David Milgaard, who made Cochrane his home after spending 23 years in prison under a wrongful conviction of rape and murder, has died in hospital at the age of 69, following a short battle with an illness.
Though his legacy is being the face of one of Canada’s legal system’s most infamous errors, Milgaard will be remembered by friends and family for much more than the prolific injustice he was forced to endure.
“He was incredibly resilient and passionate, and had the kindest, most generous heart,” said Crystal Blanchard, who, along with her family, befriended Milgaard while staying at the same campground for the last couple years.
“He still had a sparkle in his eye and a skip in his step. That was the most inspiring thing – to know somebody that could do everything in his power to turn a nightmare into a passion.”
Milgaard, at the age of 16, was arrested and charged for the murder of Saskatoon nursing aide Gail Miller, who was stabbed and left to die in the snow on the early morning of Jan. 31, 1969.
According to the advocacy organization Innocence Canada, (one of the founders of which worked on Milgaard’s case), police probed over 160 possible suspects during the investigation and found no leads.
Milgaard was arrested in May of that year through false allegations made by a friend of his, Albert Cadrain, who was later discovered to be a paid police informant.
Twenty-three years after his arrest, Milgaard was released in 1992 after mounting pressure over his conviction from the media and the public led the Supreme Court of Canada to call a new trial. In 1997, he was exonerated through DNA testing results that proved serial rapist Larry Fisher was responsible for Miller’s murder.
Canadian rock legends, The Tragically Hip, wrote the song "Wheat Kings" in 1992 to commemorate Milgaard’s story and create public awareness about the injustice he experienced.
In the years following his release from prison, Milgaard helped raise awareness about wrongful convictions and demanded action in the way Canada's courts review convictions.
“He was a huge advocate for the wrongfully accused,” said Blanchard. “He believed the prison system was set up to stack the cards against the inmates, specifically the young ones going in for misdemeanors and coming out feeling as though they can’t succeed.”
Milgaard gave presentations to university students hoping to become correctional officers and to law enforcement groups, but Blanchard said she hopes to see his work carried on.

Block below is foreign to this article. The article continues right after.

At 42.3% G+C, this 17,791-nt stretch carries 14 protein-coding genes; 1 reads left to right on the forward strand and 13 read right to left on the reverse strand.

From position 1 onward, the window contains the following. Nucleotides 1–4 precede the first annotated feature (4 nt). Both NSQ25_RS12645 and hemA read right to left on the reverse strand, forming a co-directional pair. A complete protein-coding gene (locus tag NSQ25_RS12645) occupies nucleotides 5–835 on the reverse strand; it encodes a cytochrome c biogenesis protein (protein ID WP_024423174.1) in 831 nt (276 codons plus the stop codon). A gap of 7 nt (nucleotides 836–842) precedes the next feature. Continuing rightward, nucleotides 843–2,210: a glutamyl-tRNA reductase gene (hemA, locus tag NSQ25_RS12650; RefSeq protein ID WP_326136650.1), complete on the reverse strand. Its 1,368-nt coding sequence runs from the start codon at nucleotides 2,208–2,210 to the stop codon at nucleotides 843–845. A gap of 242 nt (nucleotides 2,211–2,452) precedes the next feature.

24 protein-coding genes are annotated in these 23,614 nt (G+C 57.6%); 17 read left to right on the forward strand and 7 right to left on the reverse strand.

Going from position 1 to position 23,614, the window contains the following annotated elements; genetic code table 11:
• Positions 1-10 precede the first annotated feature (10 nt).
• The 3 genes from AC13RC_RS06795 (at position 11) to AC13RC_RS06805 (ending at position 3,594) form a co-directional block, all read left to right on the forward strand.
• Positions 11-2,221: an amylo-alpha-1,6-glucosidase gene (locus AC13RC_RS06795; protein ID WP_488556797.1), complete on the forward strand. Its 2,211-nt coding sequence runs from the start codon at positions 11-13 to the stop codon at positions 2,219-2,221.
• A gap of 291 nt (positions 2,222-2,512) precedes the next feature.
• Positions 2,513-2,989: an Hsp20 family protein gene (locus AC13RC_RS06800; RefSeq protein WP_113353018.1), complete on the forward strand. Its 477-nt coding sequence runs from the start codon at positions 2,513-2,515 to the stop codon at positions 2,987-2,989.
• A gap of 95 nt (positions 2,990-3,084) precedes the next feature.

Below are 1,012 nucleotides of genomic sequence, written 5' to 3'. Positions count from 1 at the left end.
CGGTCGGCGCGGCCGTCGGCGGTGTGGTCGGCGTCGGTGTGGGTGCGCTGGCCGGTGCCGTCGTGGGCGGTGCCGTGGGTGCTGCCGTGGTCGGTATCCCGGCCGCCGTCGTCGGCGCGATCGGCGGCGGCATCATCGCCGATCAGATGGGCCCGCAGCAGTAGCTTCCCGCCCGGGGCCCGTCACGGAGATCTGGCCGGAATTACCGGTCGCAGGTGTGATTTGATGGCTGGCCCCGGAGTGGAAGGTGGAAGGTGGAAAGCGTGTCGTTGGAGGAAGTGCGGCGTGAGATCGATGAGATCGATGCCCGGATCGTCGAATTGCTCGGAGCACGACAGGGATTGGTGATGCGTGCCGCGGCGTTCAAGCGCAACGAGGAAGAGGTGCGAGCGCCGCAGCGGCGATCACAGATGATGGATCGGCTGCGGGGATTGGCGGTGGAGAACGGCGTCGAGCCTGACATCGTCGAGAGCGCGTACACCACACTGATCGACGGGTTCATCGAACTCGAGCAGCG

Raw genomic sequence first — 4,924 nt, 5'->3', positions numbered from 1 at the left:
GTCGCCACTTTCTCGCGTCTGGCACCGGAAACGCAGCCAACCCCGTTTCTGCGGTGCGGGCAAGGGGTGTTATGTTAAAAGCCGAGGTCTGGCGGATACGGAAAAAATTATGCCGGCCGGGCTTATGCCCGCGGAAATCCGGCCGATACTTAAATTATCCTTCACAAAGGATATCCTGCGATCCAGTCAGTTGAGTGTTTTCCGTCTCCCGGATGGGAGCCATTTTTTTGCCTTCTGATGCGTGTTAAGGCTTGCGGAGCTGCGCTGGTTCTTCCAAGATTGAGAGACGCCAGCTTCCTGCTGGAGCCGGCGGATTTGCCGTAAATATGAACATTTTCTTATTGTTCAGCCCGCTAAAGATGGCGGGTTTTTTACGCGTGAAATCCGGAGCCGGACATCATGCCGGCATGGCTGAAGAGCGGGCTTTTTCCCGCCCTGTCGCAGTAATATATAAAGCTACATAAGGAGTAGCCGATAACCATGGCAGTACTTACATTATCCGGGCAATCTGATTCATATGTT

“He made it his life’s purpose and I really hope that people can pick up that battle where he left it,” she said.
Blanchard believes that rather than be remembered for what happened to him, that Milgaard should be remembered for his work improving the correctional system and trying to reduce the chances of someone being wrongfully accused.
She added she also will think of him fondly for the “grandpa-like” treats he kept tucked away and would give her kids when they helped water the plants at his campsite.
Blanchard and her family saw him while out camping just last weekend. She believes she may have taken Milgaard's last photo the day before he died – an image with her daughter covered in soot from painting her face, holding hands with Milgaard.
While she is not close to his family and has not discussed the idea with them directly, Blanchard said she would support a state funeral for Milgaard – an idea that she’s seen circulating online. The funeral has the potential to become large and costly for the family because of Milgaard’s celebrity.
“He’s an icon in our country,” she said. “He’s very beloved and people have a lot of compassion for him.”
A petition spreading online calls for the Canadian government to offer Milgaard a state funeral to not only honour him but also to relieve his family of any financial burden during the traumatic time.
Blanchard said she supports the idea, but would want to know first how his family feels about it.
She also hopes to one day meet his family to give her condolences and share the many stories of the man who her kids lovingly referred to as their “camp Grandpa.”